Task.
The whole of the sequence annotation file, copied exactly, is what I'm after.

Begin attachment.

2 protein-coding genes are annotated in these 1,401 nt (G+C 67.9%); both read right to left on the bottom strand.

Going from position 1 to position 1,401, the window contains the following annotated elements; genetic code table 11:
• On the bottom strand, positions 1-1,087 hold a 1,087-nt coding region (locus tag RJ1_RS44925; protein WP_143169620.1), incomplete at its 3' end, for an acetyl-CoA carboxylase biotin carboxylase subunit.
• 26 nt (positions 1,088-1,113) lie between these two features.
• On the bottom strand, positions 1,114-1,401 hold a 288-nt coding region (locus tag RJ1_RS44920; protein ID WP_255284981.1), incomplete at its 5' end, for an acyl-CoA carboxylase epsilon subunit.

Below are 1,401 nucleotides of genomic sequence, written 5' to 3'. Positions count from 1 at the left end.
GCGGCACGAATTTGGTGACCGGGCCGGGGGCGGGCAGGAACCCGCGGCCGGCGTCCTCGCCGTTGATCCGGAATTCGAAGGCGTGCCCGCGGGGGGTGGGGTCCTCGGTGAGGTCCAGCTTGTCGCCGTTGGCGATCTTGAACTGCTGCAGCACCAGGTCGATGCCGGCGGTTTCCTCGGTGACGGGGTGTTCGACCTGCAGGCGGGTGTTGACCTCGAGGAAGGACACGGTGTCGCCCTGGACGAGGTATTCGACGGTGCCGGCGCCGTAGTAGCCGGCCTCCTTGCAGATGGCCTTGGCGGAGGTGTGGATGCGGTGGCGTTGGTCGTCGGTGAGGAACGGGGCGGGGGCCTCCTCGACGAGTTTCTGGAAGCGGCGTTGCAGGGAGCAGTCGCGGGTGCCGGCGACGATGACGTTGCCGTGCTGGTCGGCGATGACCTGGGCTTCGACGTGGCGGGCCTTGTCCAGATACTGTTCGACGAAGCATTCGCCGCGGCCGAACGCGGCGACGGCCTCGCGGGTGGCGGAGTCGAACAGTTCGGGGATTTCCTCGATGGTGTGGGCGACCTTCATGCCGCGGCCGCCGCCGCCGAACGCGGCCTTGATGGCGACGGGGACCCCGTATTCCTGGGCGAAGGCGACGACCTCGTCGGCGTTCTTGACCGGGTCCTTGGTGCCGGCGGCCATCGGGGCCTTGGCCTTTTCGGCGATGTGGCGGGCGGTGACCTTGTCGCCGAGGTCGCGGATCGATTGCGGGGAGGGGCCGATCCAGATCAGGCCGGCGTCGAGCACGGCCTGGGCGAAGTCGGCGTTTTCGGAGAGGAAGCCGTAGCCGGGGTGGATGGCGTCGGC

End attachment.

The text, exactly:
2 protein-coding genes are annotated in these 1,401 nt (G+C 67.9%); both read right to left on the bottom strand.

Going from position 1 to position 1,401, the window contains the following annotated elements; genetic code table 11:
• On the bottom strand, positions 1-1,087 hold a 1,087-nt coding region (locus tag RJ1_RS44925; protein WP_143169620.1), incomplete at its 3' end, for an acetyl-CoA carboxylase biotin carboxylase subunit.
• 26 nt (positions 1,088-1,113) lie between these two features.
• On the bottom strand, positions 1,114-1,401 hold a 288-nt coding region (locus tag RJ1_RS44920; protein ID WP_255284981.1), incomplete at its 5' end, for an acyl-CoA carboxylase epsilon subunit.

Below are 1,401 nucleotides of genomic sequence, written 5' to 3'. Positions count from 1 at the left end.
GCGGCACGAATTTGGTGACCGGGCCGGGGGCGGGCAGGAACCCGCGGCCGGCGTCCTCGCCGTTGATCCGGAATTCGAAGGCGTGCCCGCGGGGGGTGGGGTCCTCGGTGAGGTCCAGCTTGTCGCCGTTGGCGATCTTGAACTGCTGCAGCACCAGGTCGATGCCGGCGGTTTCCTCGGTGACGGGGTGTTCGACCTGCAGGCGGGTGTTGACCTCGAGGAAGGACACGGTGTCGCCCTGGACGAGGTATTCGACGGTGCCGGCGCCGTAGTAGCCGGCCTCCTTGCAGATGGCCTTGGCGGAGGTGTGGATGCGGTGGCGTTGGTCGTCGGTGAGGAACGGGGCGGGGGCCTCCTCGACGAGTTTCTGGAAGCGGCGTTGCAGGGAGCAGTCGCGGGTGCCGGCGACGATGACGTTGCCGTGCTGGTCGGCGATGACCTGGGCTTCGACGTGGCGGGCCTTGTCCAGATACTGTTCGACGAAGCATTCGCCGCGGCCGAACGCGGCGACGGCCTCGCGGGTGGCGGAGTCGAACAGTTCGGGGATTTCCTCGATGGTGTGGGCGACCTTCATGCCGCGGCCGCCGCCGCCGAACGCGGCCTTGATGGCGACGGGGACCCCGTATTCCTGGGCGAAGGCGACGACCTCGTCGGCGTTCTTGACCGGGTCCTTGGTGCCGGCGGCCATCGGGGCCTTGGCCTTTTCGGCGATGTGGCGGGCGGTGACCTTGTCGCCGAGGTCGCGGATCGATTGCGGGGAGGGGCCGATCCAGATCAGGCCGGCGTCGAGCACGGCCTGGGCGAAGTCGGCGTTTTCGGAGAGGAAGCCGTAGCCGGGGTGGATGGCGTCGGC